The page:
As for justice, it gets replaced by legalism: “Any conflict is solved according to the letter of the law and this is considered to be the supreme solution. . . .Nobody may mention that one could still not be entirely right, and urge self-restraint, a willingness to renounce such legal rights, sacrifice and selfless risk: it would sound simply absurd. One almost never sees voluntary self-restraint.”
The “culture of death” plays no role in the speech. But a criticism of abortion might, by friendly amendment, be placed here. We tend to think of the putative abortion right as “substantive due process,” the opposite of legalism. Someone who accepted Solzhenitsyn’s analysis, however, might say, “Of course it’s wrong and should be forbidden. It is claimed that it must be allowed only on a legalistic pretext, ‘what the constitution says.’ So let’s be clear and say: that is not its true basis at all.”
We can hardly believe it now, but it was true, that incipient “political correctness” then involved ignoring the evils of Communism: “There is a self-deluding interpretation of the contemporary world situation, which works as a sort of petrified armor around people’s minds. Human voices from seventeen countries of Eastern Europe and Eastern Asia cannot pierce it.” Without any censorship, he says, the media was marching in lockstep to preserve this viewpoint.
It is not that liberalism failed, but that it abandoned the medieval heritage that it had always required. Thus it failed to realize the synthesis of material and spiritual goods which was its original promise:
In American democracy at the time of its birth, all individual human rights were granted because man is God’s creature. That is, freedom was given to the individual conditionally, in the assumption of his constant religious responsibility. Such was the heritage of the preceding thousand years. Two hundred or even fifty years ago, it would have seemed quite impossible, in America, that an individual could be granted boundless freedom simply for the satisfaction of his instincts or whims.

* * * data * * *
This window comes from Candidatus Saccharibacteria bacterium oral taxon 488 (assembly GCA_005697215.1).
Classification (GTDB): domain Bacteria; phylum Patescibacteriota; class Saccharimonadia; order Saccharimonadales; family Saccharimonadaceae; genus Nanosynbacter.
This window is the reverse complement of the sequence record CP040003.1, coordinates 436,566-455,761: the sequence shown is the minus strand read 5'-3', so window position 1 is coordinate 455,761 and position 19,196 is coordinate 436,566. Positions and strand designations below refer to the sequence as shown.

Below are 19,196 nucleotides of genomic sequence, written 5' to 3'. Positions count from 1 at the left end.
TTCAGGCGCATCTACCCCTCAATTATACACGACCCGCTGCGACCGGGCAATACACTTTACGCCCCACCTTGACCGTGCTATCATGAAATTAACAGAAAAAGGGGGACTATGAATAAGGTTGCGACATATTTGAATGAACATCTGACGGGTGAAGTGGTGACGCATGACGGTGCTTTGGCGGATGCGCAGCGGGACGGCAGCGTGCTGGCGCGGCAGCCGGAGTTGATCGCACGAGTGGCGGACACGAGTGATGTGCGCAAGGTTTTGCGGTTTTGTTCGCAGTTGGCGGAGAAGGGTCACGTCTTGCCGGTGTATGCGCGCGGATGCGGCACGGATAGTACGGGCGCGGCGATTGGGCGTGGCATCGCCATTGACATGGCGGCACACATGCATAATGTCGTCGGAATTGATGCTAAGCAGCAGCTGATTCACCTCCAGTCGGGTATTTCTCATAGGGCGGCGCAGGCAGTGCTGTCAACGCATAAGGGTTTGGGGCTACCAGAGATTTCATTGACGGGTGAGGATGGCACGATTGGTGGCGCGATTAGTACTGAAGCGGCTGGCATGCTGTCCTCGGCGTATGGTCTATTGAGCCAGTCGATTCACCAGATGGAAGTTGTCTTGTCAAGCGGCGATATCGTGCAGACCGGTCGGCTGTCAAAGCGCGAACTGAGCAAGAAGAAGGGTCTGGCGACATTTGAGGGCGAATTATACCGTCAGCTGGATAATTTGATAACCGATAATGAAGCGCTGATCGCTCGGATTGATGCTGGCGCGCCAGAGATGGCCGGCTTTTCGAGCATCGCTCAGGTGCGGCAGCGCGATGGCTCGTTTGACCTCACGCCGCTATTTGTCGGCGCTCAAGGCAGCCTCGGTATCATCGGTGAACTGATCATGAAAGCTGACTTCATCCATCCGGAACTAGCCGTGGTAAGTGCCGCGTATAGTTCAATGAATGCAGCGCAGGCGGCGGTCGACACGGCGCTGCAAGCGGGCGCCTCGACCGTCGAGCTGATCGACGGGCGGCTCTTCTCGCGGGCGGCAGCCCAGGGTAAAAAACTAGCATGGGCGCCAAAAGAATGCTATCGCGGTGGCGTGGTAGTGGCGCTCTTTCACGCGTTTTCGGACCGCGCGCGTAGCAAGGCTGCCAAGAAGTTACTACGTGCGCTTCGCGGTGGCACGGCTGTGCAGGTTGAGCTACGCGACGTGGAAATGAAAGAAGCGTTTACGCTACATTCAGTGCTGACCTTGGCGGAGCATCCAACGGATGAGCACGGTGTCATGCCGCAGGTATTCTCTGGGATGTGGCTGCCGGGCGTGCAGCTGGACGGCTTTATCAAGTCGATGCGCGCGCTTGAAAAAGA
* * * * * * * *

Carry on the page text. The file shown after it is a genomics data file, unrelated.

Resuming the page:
Both the West and Communism reveal the failure of materialism. The path forward for the West, however, is not a reform, but something completely new. The only truths it is willing publicly to affirm are “ossified formulas of the Enlightenment,” a “social dogmatism” inadequate to the trials we must face. Solzhenitsyn seems to agree with Marx on one point: that liberalism is on an inevitable path to, first, radicalism, then socialism, then Communism. “Only voluntary, inspired self-restraint can raise man above the world stream of materialism,” but the West as currently constituted seems to lack the resources to do this.
“The world has approached a major turn in history, equal in importance to the turn from the Middle Ages to the Renaissance. It will exact from us a spiritual upsurge, we shall have to rise to a new height of vision, to a new level of life where our physical nature will not be cursed as in the Middle Ages, but, even more importantly, our spiritual being will not be trampled upon as in the Modern era.”